Introduces students to both the practice of web design and the basic principles of computer science. The practice component covers not only web design but also current graphics and software tools. The principles section includes an overview of hardware and software, the history of computers, and a discussion of the impact of computers and the Internet.
Tentative lecture topics
- Computer principles
- Unix command line
- HTML & CSS frameworks
- Design and wireframing
- Responsive web design
- Digital image editing
- Digital audio and video
- Web hosting and domain names
You will receive a grade calculated mechanically on the following rubric.
- Assignments: 35%
- Quizzes: 15%
- Midterm Exam: 25%
- Final Exam: 25%
Help resources available to you are listed in order of “seriousness” of your problem:
Students are expected to consult the Student FAQ prior to asking questions of the tutors, professor, or other students. This allows us to focus our time on questions of greater significance.
Our course uses Slack as its main communication channel for announcements and discussion. This is a good place to ask questions that anyone - other students, graders, tutors, or the professor - can answer.
Create a private channel in Slack named assgn_fb1258, where fb1258 is replaced with your own NYU Net ID. Invite the graders to that channel (we will tell you how to do this).
You are not required to supply any personally-identifiable information when signing up for slack. Discuss with the professor if you have concerns or questions about privacy.
Tutors for this course are waiting to answer your questions remotely using Zoom meeting software.
Tutoring hours (all times in Eastern Time):
- Tue. 18:00-20:00
- Wed. 20:00-21:00
- Thu. 9:00-10:00
- Fri. 12:00-13:00
Additional tutoring resources
Academic support is also available through the University Learning Center.
Talk with the professor
- see me before class
- raise your hand or simply speak during class
- see me after class
- come to my open office hours
In addition to your NYU Home Account, we will be using a special computer account on a Unix Web server named i6.cims.nyu.edu which will be assigned to you automatically based on your enrollment. This is called an i6 account and we will use it to host our websites.
- Common questions about i6 accounts are answered on this FAQ page.
- If you forget your i6 password and would like to reset it, go to this page for instructions on how to do so.
- If you do not receive notification that an account has been created for you, check your spam, and try to reset your password using the link above.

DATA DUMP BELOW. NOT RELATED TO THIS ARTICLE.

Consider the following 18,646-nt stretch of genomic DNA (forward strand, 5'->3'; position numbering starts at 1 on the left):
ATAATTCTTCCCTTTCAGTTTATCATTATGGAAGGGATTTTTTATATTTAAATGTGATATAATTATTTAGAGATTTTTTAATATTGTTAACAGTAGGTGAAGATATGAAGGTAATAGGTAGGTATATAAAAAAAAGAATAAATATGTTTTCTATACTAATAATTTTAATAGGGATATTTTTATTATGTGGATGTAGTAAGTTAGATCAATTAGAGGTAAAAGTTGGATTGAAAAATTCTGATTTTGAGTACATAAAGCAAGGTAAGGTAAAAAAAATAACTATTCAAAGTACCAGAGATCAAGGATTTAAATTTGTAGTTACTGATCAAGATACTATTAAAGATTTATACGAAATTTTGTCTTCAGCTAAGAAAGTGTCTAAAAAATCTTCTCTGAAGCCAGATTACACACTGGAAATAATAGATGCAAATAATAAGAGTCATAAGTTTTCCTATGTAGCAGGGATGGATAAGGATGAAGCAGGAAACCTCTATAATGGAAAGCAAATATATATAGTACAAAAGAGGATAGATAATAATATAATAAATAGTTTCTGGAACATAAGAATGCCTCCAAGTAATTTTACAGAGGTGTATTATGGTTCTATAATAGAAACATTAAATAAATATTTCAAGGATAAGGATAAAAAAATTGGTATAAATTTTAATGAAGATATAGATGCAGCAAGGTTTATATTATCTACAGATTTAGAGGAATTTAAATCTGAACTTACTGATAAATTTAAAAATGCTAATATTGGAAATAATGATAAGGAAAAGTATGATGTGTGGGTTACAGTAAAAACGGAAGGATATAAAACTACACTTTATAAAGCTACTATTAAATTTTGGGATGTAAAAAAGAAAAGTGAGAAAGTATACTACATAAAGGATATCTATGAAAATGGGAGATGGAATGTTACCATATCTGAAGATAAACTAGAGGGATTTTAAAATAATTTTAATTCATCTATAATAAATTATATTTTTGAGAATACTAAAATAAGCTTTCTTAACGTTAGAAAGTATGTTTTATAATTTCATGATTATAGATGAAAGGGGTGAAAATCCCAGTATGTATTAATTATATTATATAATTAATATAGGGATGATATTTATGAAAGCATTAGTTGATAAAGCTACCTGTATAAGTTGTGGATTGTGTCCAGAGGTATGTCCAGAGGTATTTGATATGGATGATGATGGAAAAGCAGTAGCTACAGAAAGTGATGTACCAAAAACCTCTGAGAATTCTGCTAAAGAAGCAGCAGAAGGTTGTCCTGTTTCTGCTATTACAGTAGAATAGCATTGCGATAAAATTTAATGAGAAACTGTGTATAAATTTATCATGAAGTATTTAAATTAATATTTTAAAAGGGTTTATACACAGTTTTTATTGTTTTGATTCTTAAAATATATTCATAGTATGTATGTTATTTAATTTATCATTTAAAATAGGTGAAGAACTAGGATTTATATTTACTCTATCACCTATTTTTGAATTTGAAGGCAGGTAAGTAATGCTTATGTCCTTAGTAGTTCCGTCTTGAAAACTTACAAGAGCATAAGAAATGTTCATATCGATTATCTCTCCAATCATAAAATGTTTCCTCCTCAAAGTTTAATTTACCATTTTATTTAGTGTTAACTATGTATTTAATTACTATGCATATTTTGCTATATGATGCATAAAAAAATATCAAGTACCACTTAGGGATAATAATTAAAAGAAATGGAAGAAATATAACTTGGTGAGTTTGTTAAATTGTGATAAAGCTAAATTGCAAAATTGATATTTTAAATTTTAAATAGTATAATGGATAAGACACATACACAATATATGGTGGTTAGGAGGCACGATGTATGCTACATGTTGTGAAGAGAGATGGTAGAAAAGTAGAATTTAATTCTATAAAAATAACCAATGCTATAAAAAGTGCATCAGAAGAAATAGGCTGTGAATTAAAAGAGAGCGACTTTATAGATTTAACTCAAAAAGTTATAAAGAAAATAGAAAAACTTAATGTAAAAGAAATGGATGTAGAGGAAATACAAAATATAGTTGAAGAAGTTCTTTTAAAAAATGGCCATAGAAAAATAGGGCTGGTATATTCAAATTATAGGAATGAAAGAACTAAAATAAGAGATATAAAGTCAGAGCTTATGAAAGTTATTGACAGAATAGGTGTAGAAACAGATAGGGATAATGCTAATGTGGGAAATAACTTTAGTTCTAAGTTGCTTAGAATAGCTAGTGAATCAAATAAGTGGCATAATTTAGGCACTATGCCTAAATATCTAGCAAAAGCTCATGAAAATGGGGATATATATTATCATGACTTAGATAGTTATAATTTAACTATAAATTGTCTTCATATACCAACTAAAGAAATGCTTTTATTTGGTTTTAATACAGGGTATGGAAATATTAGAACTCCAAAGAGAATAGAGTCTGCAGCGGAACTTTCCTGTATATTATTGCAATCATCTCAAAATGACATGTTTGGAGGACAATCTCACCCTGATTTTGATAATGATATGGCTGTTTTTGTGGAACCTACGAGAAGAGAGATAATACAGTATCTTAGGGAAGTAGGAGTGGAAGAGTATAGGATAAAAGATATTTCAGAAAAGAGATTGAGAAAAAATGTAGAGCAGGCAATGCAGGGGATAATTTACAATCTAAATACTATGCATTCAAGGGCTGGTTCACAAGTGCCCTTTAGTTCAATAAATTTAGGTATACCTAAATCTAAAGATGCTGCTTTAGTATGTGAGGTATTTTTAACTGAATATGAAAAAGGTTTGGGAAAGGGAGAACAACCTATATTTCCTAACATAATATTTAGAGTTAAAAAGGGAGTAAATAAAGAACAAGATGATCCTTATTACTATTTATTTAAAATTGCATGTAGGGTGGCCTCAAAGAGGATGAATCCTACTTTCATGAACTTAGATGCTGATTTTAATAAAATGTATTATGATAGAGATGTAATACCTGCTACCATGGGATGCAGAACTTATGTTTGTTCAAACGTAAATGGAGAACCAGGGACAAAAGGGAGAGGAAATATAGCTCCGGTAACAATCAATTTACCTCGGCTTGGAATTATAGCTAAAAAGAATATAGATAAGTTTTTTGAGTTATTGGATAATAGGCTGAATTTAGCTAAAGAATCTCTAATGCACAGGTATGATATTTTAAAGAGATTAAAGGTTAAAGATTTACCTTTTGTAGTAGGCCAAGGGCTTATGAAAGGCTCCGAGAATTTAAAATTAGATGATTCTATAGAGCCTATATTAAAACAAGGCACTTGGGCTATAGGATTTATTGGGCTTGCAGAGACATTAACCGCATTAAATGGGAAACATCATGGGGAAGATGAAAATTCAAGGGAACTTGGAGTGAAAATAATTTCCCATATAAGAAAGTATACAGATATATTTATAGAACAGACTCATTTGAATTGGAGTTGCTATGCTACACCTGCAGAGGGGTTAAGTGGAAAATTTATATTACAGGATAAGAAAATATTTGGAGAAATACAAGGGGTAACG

Required software and hardware
Macintosh computers with all of the necessary software installed are available to you in the ITS labs. You do not need your own computer nor do you need to purchase any software. However, you will be learning how to use various programs and may wish to have access to them at home or on your laptop. In this case, you must purchase your own license or use a trial version, which is sometimes available from the publisher. You can download software provided by ITS to all students, including SFTP programs, by going to the ITS software page.
Using the computer labs
Saving your work in the lab
You will be able to save your work in the ITS labs under your NYU Home Account and/or on your own flash drives. Although you can write to the hard disks of the machines in the labs, you cannot be sure that you will have access to the same machine the next time you enter the lab and the drives in the lab are frequently erased. A good option is to upload your files online and download them as needed.
All assignments will be submitted by pushing code to GitHub.
- we will cover how to push code to GitHub
- unless you have good reason to do otherwise, follow best-practices for all basic file names and file extensions
- assignments are due before class on the due date indicated on the schedule
- for every 24 hours that an assignment is late, we will apply a 10% penalty on the grade, up to a maximum penalty of 30%.
- after 72 hours, we will no longer accept the assignment.
- You are automatically granted 2 late assignment extensions of up to 3 days late each, with the exception that all assignments must be submitted before the last day of regular classes before the final exam
- When submitting an assignment for which you would like to use one of these automatic extensions, you must notify the grader that you are using the extension, otherwise your assignment will be rejected.
- Do not ask for any extensions from the professor
- If a student requests a regrade of an assignment or exam, we will regrade the work in full, not just the part that the student believes has been mis-graded.